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Land Rover Defender common problems (2005-2017)

Land Rover Defender

Talk about long-lived. There are mountains with shorter lifespans than the Land Rover Defender, a car that can trace its origins back to the 1940s.

It was designed from the outset to be rugged and comparatively simple, and that philosophy continued right up to the end of the original Defender’s existence. And that makes it the perfect choice of vehicle for the home mechanic because it’s the sort of car you fix with tools, not a laptop.

The good news is that parts are in plentiful supply and aren’t expensive, so it makes sense to repair any issues yourself and avoid the dreaded garage labour bill. That’s where Haynes can help, because the Defender manual can guide you through pretty much any repair you’ll need to carry out.

Land Rover Defender

What recalls has the Land Rover Defender been subject to?

The Land Rover Defender is a simple, rugged machine, so it hasn’t actually been recalled very often. And given that Land Rover has had a few decades to get it right, this shouldn’t really be a surprise.

In 2007, 28,178 cars were recalled because of a faulty transfer ’box output shaft, which could allow oil to leak onto the rear brake linings.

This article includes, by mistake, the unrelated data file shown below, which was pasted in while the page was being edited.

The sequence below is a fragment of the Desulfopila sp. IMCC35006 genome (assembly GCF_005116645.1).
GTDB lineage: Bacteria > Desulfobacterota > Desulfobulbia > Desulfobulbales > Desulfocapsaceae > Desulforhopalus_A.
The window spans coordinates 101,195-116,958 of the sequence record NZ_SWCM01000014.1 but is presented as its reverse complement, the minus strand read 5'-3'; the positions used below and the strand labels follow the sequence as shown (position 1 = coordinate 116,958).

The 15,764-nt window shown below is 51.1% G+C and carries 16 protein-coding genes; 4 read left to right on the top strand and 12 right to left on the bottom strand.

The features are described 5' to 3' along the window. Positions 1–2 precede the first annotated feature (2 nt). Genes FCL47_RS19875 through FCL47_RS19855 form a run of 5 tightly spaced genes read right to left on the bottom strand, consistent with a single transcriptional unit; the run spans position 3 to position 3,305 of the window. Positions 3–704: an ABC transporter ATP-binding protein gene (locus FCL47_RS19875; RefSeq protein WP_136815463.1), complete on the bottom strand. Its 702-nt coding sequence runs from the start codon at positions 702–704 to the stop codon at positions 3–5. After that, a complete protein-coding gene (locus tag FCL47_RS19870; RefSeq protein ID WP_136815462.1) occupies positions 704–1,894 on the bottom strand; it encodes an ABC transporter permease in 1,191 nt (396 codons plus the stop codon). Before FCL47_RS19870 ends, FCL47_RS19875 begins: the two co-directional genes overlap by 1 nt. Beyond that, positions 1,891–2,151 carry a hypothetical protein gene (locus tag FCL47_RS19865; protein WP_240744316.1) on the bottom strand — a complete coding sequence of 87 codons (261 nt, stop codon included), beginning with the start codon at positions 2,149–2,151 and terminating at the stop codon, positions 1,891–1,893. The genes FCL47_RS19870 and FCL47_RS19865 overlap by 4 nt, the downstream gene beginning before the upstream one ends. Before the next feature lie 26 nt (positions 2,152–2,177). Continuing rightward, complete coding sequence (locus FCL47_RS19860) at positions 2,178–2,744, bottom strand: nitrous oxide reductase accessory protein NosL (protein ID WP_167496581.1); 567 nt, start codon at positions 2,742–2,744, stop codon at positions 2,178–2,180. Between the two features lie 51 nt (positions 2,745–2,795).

Then 2666 cars were recalled because the front axle tube could fracture over time, causing front wheels to detach.

A faulty seatbelt mounting bracket caused another recall, because it could fail in an accident – precisely the moment you don’t want it to.

In 2014, it was found that fixing bolts for the front and rear hub assemblies were not to spec; the concern was that these could break, causing a loss of control.

The front brake flexible hose was found to be chafing against the brake disc to hub bolts, with an attendant risk of sudden brake fluid loss, causing an inability to stop.

Land Rover Defender

What common problems does the Land Rover Defender have?

Some owners have reported a problem in which the engine of their Defender continues to run even after the ignition has been switched off.

The Defender has also been found to be prone to a leaky brake vacuum pump, and the Defender’s clutch and gearbox are also known to give the odd bit of grief.

Defenders are designed for use off the beaten track, but some owners have reported that the car generates an odd knocking noise when being driven off-road. A faulty sump is the cause.

And owners have also had cause to complain about the accuracy of the fuel gauge in their Defenders.

Land Rover Defender

Why won’t my Land Rover Defender switch off?

If you’re driving along in your Land Rover Defender, and suddenly notice that the engine speed is increasing of its own accord, the first thing you’re going to try to do is pull over and switch off. Except that even when you turn off the ignition, the engine continues to run.

Is this witchcraft? Demonic possession? Well, not quite.

The problem is that during the diesel particulate filter’s regeneration process, the engine oil can become diluted with fuel, especially if the car is being run on poor-quality diesel.

The solution is to replace the engine oil and oil filter, which is a procedure covered in depth in the Haynes Defender manual. So, just invest in the parts required and you’ll be back running (and stopping) smoothly before long.


Land Rover Defender